Archive for October, 2011|Monthly archive page
The projects are rolling out thick and fast at the moment! It’s a couple of weeks ago now that I led the New York Jazz Club project for the Australian Art Orchestra at Signal. We had a very productive and focused two days of workshops, generating about 30 minutes worth of new material with a group of 13 talented teenagers.
Here are some photos from the weekend:
I was talking ‘community participation’ project design with one of my young music performance students recently, and brainstorming the possibility of his community project having a performance outcome as part of one of his own gigs. I was enthusing about the benefits of this kind of model – the boost to audience numbers and increased support for his music, the impact that a larger-scale number can have in a smaller band’s gig, and so on – but I could see he was wrestling with the idea. Eventually he raised his hands, shrugged, and said,
“Yeah, but I want it to be good!”
I was surprised – it hadn’t occurred to me that the outcome wouldn’t be good. “Surely that is up to you,” I countered. “You will have the musical challenge of working out what it is that this group will be able to do so that it does sound good – just as you would do for any group that you lead.”
So much of what takes place in a community music project (or a creative music project) is built upon the musicianship and communication skills of the musical leader. But you also have to believe in the group, and what is possible for them to achieve, why they might want to achieve it, and how to help them get there so that it is an enjoyable and satisfying experience.
One of the skills that comes with experience is knowing the right questions to ask, or what to give your attention to. Even very young children are capable of playing a sound all together, in perfect unison. It isn’t easy – it requires all of them to be giving the task all of their focus at the same time… but they can do it. The musical leader has to work out what will motivate them to do it – what questions, or what kind of environment you need to create for them to inspire that response.
Sometimes it comes down to time and space. If you have enough time you can give attention to everything that you want! It can be frustrating, as a project leader, to have to focus on some musical elements and not others, due to restrictions of time and space. However, this frustration is not exclusive to community settings – it is also the case with professional ensembles. They just get better at working quickly – there is a base level of competence that can be assumed so that attention can go straight to other areas.
I hope my student will just try it out. Perhaps a performance outcome is too risky an idea for him to take on at this time, but I hope he will gather a group of amateurs and start to lead them in some ensemble work. I have a feeling he will be pleasantly surprised by what they are capable of, and what he can facilitate with them.
I’ve led two composition projects recently that worked with just a limited range of pitches, and it’s interesting to see how this restriction helps the participants hone in their aural skills and pitch awareness.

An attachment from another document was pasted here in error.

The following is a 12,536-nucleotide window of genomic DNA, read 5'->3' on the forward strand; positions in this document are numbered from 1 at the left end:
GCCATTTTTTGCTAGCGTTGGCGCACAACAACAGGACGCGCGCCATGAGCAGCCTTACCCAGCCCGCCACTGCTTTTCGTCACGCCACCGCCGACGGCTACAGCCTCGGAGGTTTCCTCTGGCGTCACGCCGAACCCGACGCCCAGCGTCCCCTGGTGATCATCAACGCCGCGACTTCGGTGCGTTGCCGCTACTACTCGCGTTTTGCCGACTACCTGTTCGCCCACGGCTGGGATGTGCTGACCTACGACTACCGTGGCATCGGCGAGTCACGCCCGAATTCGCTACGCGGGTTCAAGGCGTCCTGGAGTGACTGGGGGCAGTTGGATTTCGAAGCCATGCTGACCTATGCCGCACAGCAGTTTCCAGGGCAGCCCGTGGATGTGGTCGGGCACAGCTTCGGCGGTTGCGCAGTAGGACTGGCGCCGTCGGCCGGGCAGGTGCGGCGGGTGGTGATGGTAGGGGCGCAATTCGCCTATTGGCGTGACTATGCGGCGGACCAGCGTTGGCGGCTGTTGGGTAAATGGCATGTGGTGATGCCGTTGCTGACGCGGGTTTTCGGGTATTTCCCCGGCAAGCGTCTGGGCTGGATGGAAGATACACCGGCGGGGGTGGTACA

The first project was with teenagers at Signal. Linked to the Australian Art Orchestra’s ongoing collaboration with musicians from South India, we developed an original composition that took inspiration from one of the AAO’s movements of the work Into The Fire, borrowing a mode, a tala (like a time signature), some melodic phrases, and some structural ideas and rhythmic patterns.
The mode had 6 pitches ascending and 5 pitches descending. We learned it aurally, slowly, and got the participants to improvise on it and invent short patterns and phrases. Later, when we began to teach melodic material that was taken directly from the original (again, aurally), I was impressed by how quickly the group found the pitches and memorised the phrases. They were already becoming sensitive to the ‘taste’ of the different pitches within the mode, and their relationships with each other. Or if they weren’t, they were getting better at making more accurate educated guesses as to which note in the 5-6-note mode was being played.
That group was a jazz and improvisation group so perhaps their ears were more ready to be put to use. The following week, with a group of classically-trained younger musicians at ArtPlay (aged 9-14 years), we were creating short sections of music using only the notes of the Aeolian mode (A to A on the white notes of the piano, A natural minor). The group was tired, and uncertain how to proceed. I reminded them, “We’re only using these 7 notes! You don’t need to guess, just notice if it is going up or down from where you already are, and if it moves by step or by leap. Then find the note. And listen for its flavour!”
A little while later, I felt a shift in the group. We’d reached a section in the music where I wanted everyone to create a short riff, working in instrument sections. I wanted them to do this quickly, there and then, as we were short on time. What I felt was a shift in energy, where enough of the participants suddenly understood that every one of those 7 notes would sound “good” and “right” and that all they had to do was arrange some of them in a rhythm. Suddenly, we had riffs bursting out all over the group. One player would invent something, and the others in that section would learn it from them, on the spot.
“That’s the idea!” I thought to myself. There is something really liberating about the discovery that you can figure out how to play something by listening to it. Some young players instinctively understand this, but others are filled with trepidation. It takes courage to blow or bow those first tentative notes, trying to match pitches or play by ear – but how thrilling the energy rush is that you get when you realise it worked!